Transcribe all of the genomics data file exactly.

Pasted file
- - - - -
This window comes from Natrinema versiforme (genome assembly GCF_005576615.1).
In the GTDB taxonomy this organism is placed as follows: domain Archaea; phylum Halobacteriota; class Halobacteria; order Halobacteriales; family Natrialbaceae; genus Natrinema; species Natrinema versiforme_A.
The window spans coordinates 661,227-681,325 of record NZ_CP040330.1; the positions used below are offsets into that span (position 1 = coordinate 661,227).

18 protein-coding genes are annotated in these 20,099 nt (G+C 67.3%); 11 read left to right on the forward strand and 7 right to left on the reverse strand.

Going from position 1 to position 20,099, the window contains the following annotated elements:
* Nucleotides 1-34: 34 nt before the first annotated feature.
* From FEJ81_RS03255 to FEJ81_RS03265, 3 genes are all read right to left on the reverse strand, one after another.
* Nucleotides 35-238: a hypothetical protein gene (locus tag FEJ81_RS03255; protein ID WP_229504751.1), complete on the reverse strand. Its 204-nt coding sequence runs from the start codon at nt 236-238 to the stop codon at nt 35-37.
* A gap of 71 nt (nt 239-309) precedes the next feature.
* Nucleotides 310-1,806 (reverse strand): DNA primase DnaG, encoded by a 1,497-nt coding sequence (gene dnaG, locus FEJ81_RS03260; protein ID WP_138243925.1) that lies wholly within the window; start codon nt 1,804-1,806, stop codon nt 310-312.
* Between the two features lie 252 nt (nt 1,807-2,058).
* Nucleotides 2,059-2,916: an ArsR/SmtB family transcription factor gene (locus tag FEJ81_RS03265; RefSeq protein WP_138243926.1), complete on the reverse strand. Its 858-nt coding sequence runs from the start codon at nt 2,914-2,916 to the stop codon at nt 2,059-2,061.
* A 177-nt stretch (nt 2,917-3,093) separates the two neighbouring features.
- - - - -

This window comes from Natrinema versiforme (genome assembly GCF_005576615.1).
In the GTDB taxonomy this organism is placed as follows: domain Archaea; phylum Halobacteriota; class Halobacteria; order Halobacteriales; family Natrialbaceae; genus Natrinema; species Natrinema versiforme_A.
The window spans coordinates 661,227-681,325 of record NZ_CP040330.1; the positions used below are offsets into that span (position 1 = coordinate 661,227).

18 protein-coding genes are annotated in these 20,099 nt (G+C 67.3%); 11 read left to right on the forward strand and 7 right to left on the reverse strand.

Going from position 1 to position 20,099, the window contains the following annotated elements:
* Nucleotides 1-34: 34 nt before the first annotated feature.
* From FEJ81_RS03255 to FEJ81_RS03265, 3 genes are all read right to left on the reverse strand, one after another.
* Nucleotides 35-238: a hypothetical protein gene (locus tag FEJ81_RS03255; protein ID WP_229504751.1), complete on the reverse strand. Its 204-nt coding sequence runs from the start codon at nt 236-238 to the stop codon at nt 35-37.
* A gap of 71 nt (nt 239-309) precedes the next feature.
* Nucleotides 310-1,806 (reverse strand): DNA primase DnaG, encoded by a 1,497-nt coding sequence (gene dnaG, locus FEJ81_RS03260; protein ID WP_138243925.1) that lies wholly within the window; start codon nt 1,804-1,806, stop codon nt 310-312.
* Between the two features lie 252 nt (nt 1,807-2,058).
* Nucleotides 2,059-2,916: an ArsR/SmtB family transcription factor gene (locus tag FEJ81_RS03265; RefSeq protein WP_138243926.1), complete on the reverse strand. Its 858-nt coding sequence runs from the start codon at nt 2,914-2,916 to the stop codon at nt 2,059-2,061.
* A 177-nt stretch (nt 2,917-3,093) separates the two neighbouring features.